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The Best Binoculars for Astronomy

Updated on September 6, 2014

Discover the best binoculars for stargazing here!

If you are enthusiastic about astronomy and stargazing, you may be considering buying your very first telescope. If so, stop and think about your budget! If it is under $200, any professional will advise you to go with a pair of high quality astronomy binoculars rather than a low-end telescope which will only end up frustrating you with its many faults.In fact, you will be very surprised at how well binoculars work for stargazing. Why is this? Well, they show you images right-side up whereas telescopes mostly show you upside-down or mirror-reversed images. They have a wide field of view, making it easy to track celestial objects. Moreover, they are much lighter and cheaper, which is no small bonus for someone just beginning to dabble in astronomy.In this article, you will find some of the best binoculars for astronomy on the market. These binoculars have been personally recommended by astronomers, astrophysicists, and stargazing enthusiasts worldwide.

Photo credit: Edith Soto on Flickr (CC BY-SA 2.0)

The Best Astronomy Binoculars - What to look for in a good pair of stargazing binoculars

  1. Are they lightweight and portable? You won't want to be lugging around a pair of binoculars that weigh more than your muscles can handle, especially if you consider that you'll be using your arms to hold them up to your eyes for long periods of time. The stargazing binoculars with the most manageable weight and size usually have an aperture between 30mm-45mm. Any more than that and you'll be longing for a tripod!
  2. Is the aperture big enough? Since you'll be using your binoculars at night, you need a pair of binoculars that will let in as much light as possible. This means you need a big aperture. As I mentioned above, the best aperture size for casual stargazing without a tripod sits between 30mm-45mm. Do not go any smaller than 30mm!
  3. What is the size of the exit pupil? Exit pupils are the small circles of light you see within the lenses of your binoculars. Ideally, they should be between 5mm-7mm, as that is the width to which the human pupil expands in low-lit situations. You can find out the exit pupil size of your binoculars by dividing the aperture by the magnification.
  4. Are the lenses protected? Generally, you want lenses that have are fully-coated or fully multi-coated. This means that any glass that comes in contact with air is protected with a coating.
  5. Are the optics any good? Though this is not always the case, the rule of thumb is "the higher the price, the better the optics." You can safely assume that a pair of binoculars which cost over $100 will have good optics.

Small and Portable Astronomy Binoculars

Lightweight binoculars for casual stargazing

The following astronomy binoculars are excellent for casual stargazing. They are the kind of binoculars you can keep in your bag, and whip out when you see something of interest in the night sky. With an aperture of 30-35mm and a magnification of 6-7X, they are small and lightweight, making them appropriate for young children. 7X35mm is one of the most popular binocular measurements among amateur astronomers.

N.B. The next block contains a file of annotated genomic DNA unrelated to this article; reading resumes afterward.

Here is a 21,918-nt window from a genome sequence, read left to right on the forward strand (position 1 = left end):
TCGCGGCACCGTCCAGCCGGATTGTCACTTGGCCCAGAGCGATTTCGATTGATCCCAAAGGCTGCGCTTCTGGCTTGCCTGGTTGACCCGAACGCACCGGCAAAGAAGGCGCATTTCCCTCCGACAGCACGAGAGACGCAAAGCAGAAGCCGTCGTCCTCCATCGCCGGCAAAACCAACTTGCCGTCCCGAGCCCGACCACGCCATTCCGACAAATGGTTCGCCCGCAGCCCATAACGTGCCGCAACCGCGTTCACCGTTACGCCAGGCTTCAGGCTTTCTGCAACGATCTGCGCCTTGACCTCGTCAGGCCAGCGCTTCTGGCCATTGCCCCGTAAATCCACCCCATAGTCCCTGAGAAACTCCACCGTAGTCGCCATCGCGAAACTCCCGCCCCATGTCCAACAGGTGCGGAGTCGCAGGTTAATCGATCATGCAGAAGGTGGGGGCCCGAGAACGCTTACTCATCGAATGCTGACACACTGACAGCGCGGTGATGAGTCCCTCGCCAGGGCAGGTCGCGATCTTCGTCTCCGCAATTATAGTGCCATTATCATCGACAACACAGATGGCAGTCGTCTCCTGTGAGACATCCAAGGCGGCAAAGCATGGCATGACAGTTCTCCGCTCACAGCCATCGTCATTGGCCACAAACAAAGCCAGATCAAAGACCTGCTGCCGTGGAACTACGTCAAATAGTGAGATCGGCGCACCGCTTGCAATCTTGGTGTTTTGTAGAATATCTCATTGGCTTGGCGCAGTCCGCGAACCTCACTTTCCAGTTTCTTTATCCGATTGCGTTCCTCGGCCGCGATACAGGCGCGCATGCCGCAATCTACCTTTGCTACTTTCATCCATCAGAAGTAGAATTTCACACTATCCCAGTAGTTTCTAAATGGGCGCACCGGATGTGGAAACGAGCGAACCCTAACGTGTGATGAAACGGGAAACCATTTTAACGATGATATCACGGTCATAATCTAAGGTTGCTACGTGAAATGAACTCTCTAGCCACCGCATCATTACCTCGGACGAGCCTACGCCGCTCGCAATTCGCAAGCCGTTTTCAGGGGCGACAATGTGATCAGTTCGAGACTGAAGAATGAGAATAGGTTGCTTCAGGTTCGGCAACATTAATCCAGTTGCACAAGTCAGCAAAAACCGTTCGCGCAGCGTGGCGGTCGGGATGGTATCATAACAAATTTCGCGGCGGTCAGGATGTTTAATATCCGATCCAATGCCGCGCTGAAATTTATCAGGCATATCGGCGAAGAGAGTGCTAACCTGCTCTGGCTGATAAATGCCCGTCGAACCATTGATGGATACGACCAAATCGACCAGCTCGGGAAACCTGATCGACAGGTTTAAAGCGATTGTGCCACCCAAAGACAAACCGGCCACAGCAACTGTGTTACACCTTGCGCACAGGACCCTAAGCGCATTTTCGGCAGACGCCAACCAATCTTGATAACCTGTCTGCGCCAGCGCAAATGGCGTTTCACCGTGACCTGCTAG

Mid-Range Astronomy Binoculars

The perfect entry-level binoculars for astronomy and stargazing

With these mid-range astronomy binoculars, you will be able to marvel at the Moon and other celestial objects. They are considered the best binoculars for entry-level astronomers. With an average of a 40-45mm aperture and 7-8X magnification, these binoculars are heavier than their smaller counterparts listed above, but can easily be held by adults and older children.


It is not recommended that you go above 10X magnification without a mount, tripod or image stabilisation technology installed into your binoculars.

Astronomy Binoculars with Image Stabilisation

Reduce shake at high magnification

Binoculars with image stabilisation are a rather new invention, but they will revolutionise your stargazing experience. Image stabilisation, the same technology used in professional video cameras, calms down the shakiness you will experience with a highly magnified view. As a result, you will see a clear and detailed image even without the aid of a mount or tripod. The most popular image stabiliser binoculars are made by Canon which is, by no coincidence, also a leader in the DSLR video camera market.

Large Stargazing Binoculars

Big and powerful binoculars which require tripods and mounts to work

If you wish to magnify celestial objects at more than 10X, you will certainly need a tripod or mount to keep your binoculars steady. The following astronomy binoculars all have a magnification level of at least 15X, and an aperture between 70-100mm, allowing lots of light to enter. The only issue you'll encounter with these binoculars is the size of the exit pupil, which should be between 5mm and 7mm for the human eye to focus perfectly. These binoculars generally have an exit pupil of 4mm.

Which pair of stargazing binoculars did you choose? - Thank you for paying us a visit!

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    • Holly22 profile image

      Christine and Peter Broster 4 years ago from Tywyn Wales UK

      A very informative lens. I learned a great deal about the different kinds of binoculars on the market. Well done!!

    • iijuan12 profile image

      iijuan12 4 years ago from Florida

      My sons would love to get some of these for Christmas. We usually just use binoculars for bird-watching.

    • Socialpro54 LM profile image

      Socialpro54 LM 3 years ago

      Nice lens! I have a pair of binoculars, :)

    • Socialpro54 LM profile image

      Socialpro54 LM 3 years ago

      @Socialpro54 LM: maybe you can look at my lens Celestron SkyMaster Giant i really appriciate it

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